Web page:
How do we feel? How did Boston Red Sox fans feel when Mookie Wilson's weak little ground ball went through Bill Buckner's legs? How did Brooklyn Dodgers fans feel when Bobby Thomson sent a Ralph Branca pitch high over the left-field fence at the Polo Grounds?
Or more to the point, how did Brooklyn fans feel a few years later, when the Dodgers skipped town and headed for the Coast, never to return?
Even that doesn't quite capture the gloom that has settled over Tampa Bay today. The Red Sox didn't win the World Series in 1986. After all, they never do. And Brooklyn lost the 1951 pennant _ and eventually lost the Dodgers altogether. But at least they got to play the game. And it is far better to have played and lost than to have never played at all.
The temptation is to say that we wuz robbed, but it's not yet clear what went into the expansion committee's decision. Denver and Miami are Major League cities, and National League franchises will be successful there.
But Tampa Bay is a Major League market, too. Commissioner Fay Vincent says Miami and Denver were "obviously" the most attractive choices, but he couldn't really mean that. By all other accounts, we finished a close third in the expansion competition, but that's the worst possible place to finish in a two-horse race.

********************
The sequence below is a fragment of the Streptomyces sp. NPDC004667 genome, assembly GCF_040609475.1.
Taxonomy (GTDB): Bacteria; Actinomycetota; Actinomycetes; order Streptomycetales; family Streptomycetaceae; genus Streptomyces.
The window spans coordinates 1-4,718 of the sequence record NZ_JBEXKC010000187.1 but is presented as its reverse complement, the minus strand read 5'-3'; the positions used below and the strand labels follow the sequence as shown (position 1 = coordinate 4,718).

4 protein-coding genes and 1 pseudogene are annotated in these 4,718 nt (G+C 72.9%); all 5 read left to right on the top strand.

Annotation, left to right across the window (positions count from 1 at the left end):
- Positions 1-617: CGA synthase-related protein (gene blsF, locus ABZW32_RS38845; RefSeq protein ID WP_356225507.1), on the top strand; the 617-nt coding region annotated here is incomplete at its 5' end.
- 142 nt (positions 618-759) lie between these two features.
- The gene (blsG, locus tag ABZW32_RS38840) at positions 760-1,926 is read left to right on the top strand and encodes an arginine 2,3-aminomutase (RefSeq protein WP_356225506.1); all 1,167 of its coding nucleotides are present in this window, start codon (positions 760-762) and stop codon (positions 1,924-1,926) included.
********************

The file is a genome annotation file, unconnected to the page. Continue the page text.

After an appropriate period of mourning, local officials will have to pick themselves up and see what can be learned from this agonizingly deflating turn of events.
If Tampa Bay was bypassed because of weaknesses in the prospective ownership group that baseball selected to represent us, we can still be confident that the inherent strengths of our market will eventually attract an existing franchise that is struggling in its current home. However much the commissioner's office may frown on relocation, baseball's owners will not block a move that is in the long-term financial interests of the sport.
On the other hand, if Tampa Bay lost because baseball perceived some weakness in this market, local officials will have to redouble their efforts to acquaint the rest of the country with the facts. Not counting Washington, which has the Orioles just up the road and has already blown two chances to make baseball work, Tampa Bay is now the largest metropolitan area in the country without a franchise, and we're growing as fast as anyone.
But that's a logical argument for another day. Right now, all of Tampa Bay has to spend a little time putting this loss in perspective, just like Dodgers fans did 40 years ago. We can be thankful that the sun came up this morning (assuming the sun came up this morning). We can appreciate the sunshine and the gulf.
And we can wait till next year.
Or the year after that.